An overwhelming 73% of jobseekers revealed the job search process is one of the most stressful things in life, according to CareerBuilder’s 2017 “Candidate Experience From End-to-End” report.
This disappointing statistic highlights a flaw in the system that no recruiter wants to hear: Candidates are suffering through their job search experiences. Unfortunately, the majority of candidates (15%) in Jobvite’s “2019 Job Seeker Nation Survey” say they’re most likely to give up on the application process during the in-person interview.
While it’s challenging to look at your own interviewing techniques as a source of stress for candidates, the key to improving is understanding candidates’ experiences and expectations. You can’t make improvements until you’ve recognized what parts of your interview approach are pushing candidates away.
Here are four hints that your interview approach causes candidates to give up on the hiring process:
1. You Feel Like You’re Talking to a Stranger.
How you speak to candidates during interviews determines whether they’ll continue in the hiring process. In fact, 86% of jobseekers believe employers should treat candidates with the same respect as current employees, according to the CareerBuilder report.
Give candidates the same warmth your employees experience. One way to make candidates feel welcome is to make an effort to get to know them. Understand who they are and what they’re capable of by using preassessment tools. Discover their personality traits, motivations, and skills on a deeper level to make more valuable connections during interviews.
Discuss how their personality traits will add value to the company culture. Using assessment reports, give them a look at how their skills will help the company accomplish its goals. Speaking directly to candidates’ strengths will make them feel like an important part of the team before even being hired.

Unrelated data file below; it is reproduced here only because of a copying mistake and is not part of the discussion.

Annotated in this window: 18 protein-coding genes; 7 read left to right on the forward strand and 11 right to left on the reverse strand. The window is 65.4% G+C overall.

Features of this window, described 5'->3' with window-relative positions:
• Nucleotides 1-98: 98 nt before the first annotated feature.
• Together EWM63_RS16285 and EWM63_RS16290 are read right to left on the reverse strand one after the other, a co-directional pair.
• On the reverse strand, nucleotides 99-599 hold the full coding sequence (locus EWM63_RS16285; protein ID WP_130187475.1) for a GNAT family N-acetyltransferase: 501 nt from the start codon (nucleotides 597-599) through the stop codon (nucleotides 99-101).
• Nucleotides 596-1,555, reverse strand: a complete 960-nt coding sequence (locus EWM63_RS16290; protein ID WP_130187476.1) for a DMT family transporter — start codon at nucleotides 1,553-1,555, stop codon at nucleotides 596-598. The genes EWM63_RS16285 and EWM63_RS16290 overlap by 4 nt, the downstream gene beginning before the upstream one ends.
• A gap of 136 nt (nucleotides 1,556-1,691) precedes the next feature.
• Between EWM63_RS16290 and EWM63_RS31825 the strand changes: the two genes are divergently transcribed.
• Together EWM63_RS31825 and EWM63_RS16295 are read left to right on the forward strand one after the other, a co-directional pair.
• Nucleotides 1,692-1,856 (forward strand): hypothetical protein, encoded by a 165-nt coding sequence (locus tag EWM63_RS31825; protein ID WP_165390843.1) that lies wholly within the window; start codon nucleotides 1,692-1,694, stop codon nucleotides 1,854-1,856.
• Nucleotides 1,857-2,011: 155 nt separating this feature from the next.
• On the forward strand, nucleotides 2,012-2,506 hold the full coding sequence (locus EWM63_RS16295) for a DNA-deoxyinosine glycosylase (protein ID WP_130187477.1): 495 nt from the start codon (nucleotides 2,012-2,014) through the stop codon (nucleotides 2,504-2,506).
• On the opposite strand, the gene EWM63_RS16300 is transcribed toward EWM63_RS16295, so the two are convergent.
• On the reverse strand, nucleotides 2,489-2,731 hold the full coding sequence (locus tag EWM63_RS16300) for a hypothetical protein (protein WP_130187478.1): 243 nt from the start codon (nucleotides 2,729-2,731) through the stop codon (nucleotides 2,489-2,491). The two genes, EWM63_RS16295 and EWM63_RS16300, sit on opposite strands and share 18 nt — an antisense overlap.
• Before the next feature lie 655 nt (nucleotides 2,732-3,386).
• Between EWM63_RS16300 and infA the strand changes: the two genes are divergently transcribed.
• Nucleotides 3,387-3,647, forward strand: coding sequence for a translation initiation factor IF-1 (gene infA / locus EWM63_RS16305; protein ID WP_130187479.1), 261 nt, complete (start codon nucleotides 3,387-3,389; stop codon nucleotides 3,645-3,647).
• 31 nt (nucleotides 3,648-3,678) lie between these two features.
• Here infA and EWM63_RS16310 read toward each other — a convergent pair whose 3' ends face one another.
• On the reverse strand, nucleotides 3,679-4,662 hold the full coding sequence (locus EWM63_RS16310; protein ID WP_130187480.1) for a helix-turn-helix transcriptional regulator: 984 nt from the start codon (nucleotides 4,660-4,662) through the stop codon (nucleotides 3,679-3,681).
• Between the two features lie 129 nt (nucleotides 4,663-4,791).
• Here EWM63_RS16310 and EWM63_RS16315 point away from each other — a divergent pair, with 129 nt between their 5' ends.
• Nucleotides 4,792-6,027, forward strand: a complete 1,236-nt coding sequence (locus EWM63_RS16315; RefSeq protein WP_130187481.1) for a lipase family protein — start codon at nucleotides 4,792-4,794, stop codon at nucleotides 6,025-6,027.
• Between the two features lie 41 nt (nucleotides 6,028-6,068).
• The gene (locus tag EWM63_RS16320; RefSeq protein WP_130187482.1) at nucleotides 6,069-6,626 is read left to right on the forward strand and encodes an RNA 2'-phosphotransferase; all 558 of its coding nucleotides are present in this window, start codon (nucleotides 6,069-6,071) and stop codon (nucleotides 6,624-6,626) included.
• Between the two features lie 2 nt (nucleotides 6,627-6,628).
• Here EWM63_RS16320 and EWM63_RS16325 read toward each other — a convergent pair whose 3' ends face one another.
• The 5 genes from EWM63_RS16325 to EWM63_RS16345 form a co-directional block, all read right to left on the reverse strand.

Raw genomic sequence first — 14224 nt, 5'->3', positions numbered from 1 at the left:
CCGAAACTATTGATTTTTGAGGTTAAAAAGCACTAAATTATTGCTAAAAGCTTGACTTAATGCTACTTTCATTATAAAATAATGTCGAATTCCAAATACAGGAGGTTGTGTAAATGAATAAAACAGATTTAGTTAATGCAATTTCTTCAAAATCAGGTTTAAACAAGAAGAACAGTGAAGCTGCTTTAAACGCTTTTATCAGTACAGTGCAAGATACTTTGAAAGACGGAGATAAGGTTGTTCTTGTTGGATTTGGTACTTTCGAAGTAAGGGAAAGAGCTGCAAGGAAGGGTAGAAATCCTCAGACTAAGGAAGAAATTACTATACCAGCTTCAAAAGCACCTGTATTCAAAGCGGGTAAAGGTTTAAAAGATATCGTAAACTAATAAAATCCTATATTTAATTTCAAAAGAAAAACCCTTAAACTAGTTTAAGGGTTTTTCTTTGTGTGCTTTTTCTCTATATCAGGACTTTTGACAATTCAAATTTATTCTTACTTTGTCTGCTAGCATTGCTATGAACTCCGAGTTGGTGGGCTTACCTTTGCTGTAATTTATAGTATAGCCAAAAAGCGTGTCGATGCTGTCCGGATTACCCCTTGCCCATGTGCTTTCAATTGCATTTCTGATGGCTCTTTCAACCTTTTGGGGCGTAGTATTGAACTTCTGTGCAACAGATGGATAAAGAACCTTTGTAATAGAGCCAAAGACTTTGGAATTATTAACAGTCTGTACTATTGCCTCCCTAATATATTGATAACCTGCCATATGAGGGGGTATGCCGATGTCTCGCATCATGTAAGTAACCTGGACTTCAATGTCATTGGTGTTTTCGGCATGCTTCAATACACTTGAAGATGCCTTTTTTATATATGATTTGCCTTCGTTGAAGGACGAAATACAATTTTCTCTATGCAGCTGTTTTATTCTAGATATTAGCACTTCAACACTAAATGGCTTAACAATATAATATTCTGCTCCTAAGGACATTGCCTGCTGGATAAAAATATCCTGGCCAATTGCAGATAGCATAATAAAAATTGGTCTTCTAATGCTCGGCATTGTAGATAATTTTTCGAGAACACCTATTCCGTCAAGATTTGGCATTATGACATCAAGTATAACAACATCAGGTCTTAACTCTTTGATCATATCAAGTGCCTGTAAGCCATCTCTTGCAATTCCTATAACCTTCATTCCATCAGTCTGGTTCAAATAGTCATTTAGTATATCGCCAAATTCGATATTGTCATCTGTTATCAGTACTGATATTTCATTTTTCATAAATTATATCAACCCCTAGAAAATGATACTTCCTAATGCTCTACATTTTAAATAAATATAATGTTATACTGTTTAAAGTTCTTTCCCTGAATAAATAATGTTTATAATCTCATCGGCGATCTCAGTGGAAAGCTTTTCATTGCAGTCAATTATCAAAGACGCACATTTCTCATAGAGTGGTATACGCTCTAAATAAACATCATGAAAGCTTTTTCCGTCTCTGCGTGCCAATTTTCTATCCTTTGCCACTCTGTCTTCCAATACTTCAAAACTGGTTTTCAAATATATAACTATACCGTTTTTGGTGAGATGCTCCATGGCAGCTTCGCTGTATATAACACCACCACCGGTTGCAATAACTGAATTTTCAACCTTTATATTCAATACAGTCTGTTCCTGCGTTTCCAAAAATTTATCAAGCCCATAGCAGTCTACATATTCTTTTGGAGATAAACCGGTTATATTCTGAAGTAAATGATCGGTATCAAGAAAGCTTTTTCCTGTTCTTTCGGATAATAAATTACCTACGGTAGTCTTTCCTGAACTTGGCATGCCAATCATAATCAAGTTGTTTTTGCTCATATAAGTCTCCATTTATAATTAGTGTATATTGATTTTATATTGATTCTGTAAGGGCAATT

2. You Do Most of the Talking.
As a recruiter, it’s your job to offer as many details about the role as possible, often in a limited amount of time. While candidates value these details, they don’t want you to monopolize conversations.
Jobvite’s survey respondents say recruiters’ conversation skills (40%) have the greatest impact on company image during on-site interviews. Consider your interviews a time to collaborate with candidates.
Ask open-ended questions that allow candidates to share details about themselves. Then, illustrate active listening by paraphrasing, asking clarifying questions, and summarizing their responses. Creating a space for open dialogue will show candidates you’re interested in getting to know them on a personal level.
3. You Read Off of the Job Description ‘Script.’
Most candidate experiences start by reviewing job descriptions. Unfortunately, only 47% of jobseekers in the Jobvite survey believe that job descriptions reflect actual job responsibilities.
If you’re rehashing the job description throughout the interview, many candidates won’t feel they’re receiving a clear picture of the role. This makes it impossible for candidates to picture themselves succeeding on the team.
Use the valuable time in the interview to go beyond the job description. Our team, for example, uses interview guides that provide questions for each candidate. We use the answers to these very specific questions to give candidates a glimpse of their futures if they were to become part of the team.
4. You’re Too Focused on Job Fit.
Aligning a candidate’s skills with the role is, of course, a critical part of the interview process. However, it’s not the only—or even the most important—step. Candidates want to know they’re looked at and valued beyond their professional skills. Starting a new job is also about integrating with a new community, one where their work and personal lives intersect.
Ask candidates about their passions inside and outside of work. Ask questions that begin with “Tell me about a time when …” to get them to tell a story and reflect on how their response ties to the organization’s values. These types of questions allow both you and candidates to evaluate candidate-organization fit during the interview process.
|Neil Morelli is the VP of product and assessment science at Berke, an assessment technology that helps companies know who to hire. Connect with Morelli and the Berke team on LinkedIn, Facebook, and Twitter.|